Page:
The Reflection In The Mirror

I have been waging a see-saw battle with myself over the type of public servant John Tory believes himself to be ever since he became mayor. Actually, before that, going right back to when he announced his candidacy last year.flipacoin

An obtuse political dullard, tone deaf to life in this city beyond the boardrooms, country clubs and philanthropic organizations or a savvy operator, stone cold Frank Underwood, yo, master manipulator, backroom civic strongman stepping out into the spotlight?

His previous foray into politics at the provincial level would suggest the former. He’s given the benefit of the doubt toward the latter as a private sector titan where family and privileged connections only get you so far. No dummy can successfully navigate those treacherous, shark-infested waters, am I right?

This question arises again now because of more ridiculous shenanigans from Mayor Tory’s appointed deputy mayor, the actual deputy mayor, Denzil Minnan-Wong. During yesterday’s Executive Committee meeting (which the deputy mayor vice chairs), Minnan-Wong indignantly tweeted out that he’d been blocked on the Twitter by the city’s chief planner, Jennifer Keesmaat. Social media attention ensues, followed by a boo hoo press conference with the deputy mayor. While city business is being conducted elsewhere, it’s worth mentioning again.

No biggie, in and of itself, except to serve as yet another example of a regular pattern from Deputy Mayor Minnan-Wong of building a grandstand on a foundation of public servant attacks at City Hall. He seems to take pleasure in sandbagging figures like the chief planner whose views on city building he doesn’t share, and his views on the subject are pretty simple. texaschainsawmassacreCity building = road building.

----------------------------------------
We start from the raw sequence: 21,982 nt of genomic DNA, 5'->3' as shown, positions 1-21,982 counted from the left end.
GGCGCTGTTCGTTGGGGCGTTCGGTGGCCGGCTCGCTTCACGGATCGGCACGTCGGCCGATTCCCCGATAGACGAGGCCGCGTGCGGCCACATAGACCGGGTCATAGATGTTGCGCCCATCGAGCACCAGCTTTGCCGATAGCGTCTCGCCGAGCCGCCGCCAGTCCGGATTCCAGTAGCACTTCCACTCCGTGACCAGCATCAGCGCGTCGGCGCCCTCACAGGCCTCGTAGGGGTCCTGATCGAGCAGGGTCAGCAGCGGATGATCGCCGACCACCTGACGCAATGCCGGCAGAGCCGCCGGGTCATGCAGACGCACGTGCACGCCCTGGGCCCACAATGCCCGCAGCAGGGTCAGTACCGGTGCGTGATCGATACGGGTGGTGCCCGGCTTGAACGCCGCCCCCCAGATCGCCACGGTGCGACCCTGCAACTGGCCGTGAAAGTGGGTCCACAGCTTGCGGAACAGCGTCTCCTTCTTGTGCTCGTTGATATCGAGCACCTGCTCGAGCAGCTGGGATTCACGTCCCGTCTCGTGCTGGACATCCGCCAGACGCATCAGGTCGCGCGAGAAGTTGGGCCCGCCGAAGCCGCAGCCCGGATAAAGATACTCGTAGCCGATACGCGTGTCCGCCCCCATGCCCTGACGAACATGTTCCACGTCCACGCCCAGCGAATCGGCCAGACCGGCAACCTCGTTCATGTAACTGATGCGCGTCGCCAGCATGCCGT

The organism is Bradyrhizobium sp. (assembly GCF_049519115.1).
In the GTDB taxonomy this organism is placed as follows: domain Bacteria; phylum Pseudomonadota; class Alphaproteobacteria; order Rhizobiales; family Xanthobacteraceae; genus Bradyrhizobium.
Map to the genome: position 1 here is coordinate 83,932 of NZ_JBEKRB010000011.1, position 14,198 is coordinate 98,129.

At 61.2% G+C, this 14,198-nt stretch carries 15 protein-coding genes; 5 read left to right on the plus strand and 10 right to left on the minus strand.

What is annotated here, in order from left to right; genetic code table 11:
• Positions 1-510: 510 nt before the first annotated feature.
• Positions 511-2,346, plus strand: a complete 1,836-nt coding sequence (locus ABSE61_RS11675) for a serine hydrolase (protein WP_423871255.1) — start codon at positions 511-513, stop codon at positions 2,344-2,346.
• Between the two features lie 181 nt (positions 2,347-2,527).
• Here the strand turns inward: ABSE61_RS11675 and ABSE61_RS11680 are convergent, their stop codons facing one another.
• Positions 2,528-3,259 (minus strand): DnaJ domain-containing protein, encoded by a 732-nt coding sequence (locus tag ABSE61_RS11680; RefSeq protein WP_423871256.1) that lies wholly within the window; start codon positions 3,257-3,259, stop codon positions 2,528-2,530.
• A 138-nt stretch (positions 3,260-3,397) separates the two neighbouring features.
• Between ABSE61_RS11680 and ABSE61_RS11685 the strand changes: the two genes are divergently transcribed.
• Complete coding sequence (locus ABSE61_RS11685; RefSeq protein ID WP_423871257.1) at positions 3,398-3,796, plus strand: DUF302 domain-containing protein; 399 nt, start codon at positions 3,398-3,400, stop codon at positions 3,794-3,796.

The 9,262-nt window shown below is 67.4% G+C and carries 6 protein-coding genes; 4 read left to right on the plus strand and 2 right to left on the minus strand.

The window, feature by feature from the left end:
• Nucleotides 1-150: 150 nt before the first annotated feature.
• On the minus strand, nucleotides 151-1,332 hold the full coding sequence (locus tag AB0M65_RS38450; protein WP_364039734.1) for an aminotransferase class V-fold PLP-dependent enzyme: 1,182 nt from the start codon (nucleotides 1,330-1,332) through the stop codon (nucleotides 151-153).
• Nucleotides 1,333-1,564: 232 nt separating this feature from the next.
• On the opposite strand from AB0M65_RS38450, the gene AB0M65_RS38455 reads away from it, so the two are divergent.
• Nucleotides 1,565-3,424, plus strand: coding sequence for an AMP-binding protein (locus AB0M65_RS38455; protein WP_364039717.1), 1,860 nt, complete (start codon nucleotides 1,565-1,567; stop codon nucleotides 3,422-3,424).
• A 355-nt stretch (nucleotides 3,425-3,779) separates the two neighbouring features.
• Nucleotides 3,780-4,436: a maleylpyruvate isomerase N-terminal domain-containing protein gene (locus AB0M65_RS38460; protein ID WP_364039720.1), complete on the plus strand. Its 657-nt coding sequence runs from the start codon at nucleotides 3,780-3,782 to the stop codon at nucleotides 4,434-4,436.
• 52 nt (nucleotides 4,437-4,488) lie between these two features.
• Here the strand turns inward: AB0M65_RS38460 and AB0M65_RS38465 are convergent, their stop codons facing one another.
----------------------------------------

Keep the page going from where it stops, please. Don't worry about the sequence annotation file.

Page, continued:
But this post isn’t about him (and David Hains has already done a great job on the subject of Denzil and the Chief Planner at the Torontoist). This is about Mayor Tory who appointed Minnan-Wong as his deputy mayor, his 2nd in command, his right-hand man. Just what the fuck was he thinking? (An entirely gratuitous curse just to “haunt” the deputy mayor.)

After winning the election in October and casting his glance about over the member of city council to settle upon the person who’d best suit the job of deputy mayor, how did John Tory settle on Councillor Denzil Minnan-Wong? There’s somebody who’s been around, knows the lay of the land. He’s a rock solid conservative voice and will never veer off political course except to the further right. Done, and done!

Did John Tory realize that his choice for deputy mayor had no real base of support at city council, few natural allies? Minnan-Wong’s history at council showed much more of a flare for making enemies than friends. He loved nothing more than to get his business all up in his colleagues’ wards and make life miserable for them. Antagonizil Minnan-Wong, I’ve just nicknamed him.

Tory had to be aware of this reputation, right? Despite running for mayor back in 2003 and then covering the municipal scene for years after his stint in and around Queen’s Park, he likes to play the role of the city political naïf, willing to admit he was ignorant of the stuff he regularly opined on. goodcopbadcopStill, we’re to believe his people didn’t vet his choice for deputy mayor’s background and standing?

That would be denser than quark-gluon plasma. Team Tory as the gang who couldn’t think straight, unable to collectively put it together to tie one of their shoes. Defies belief.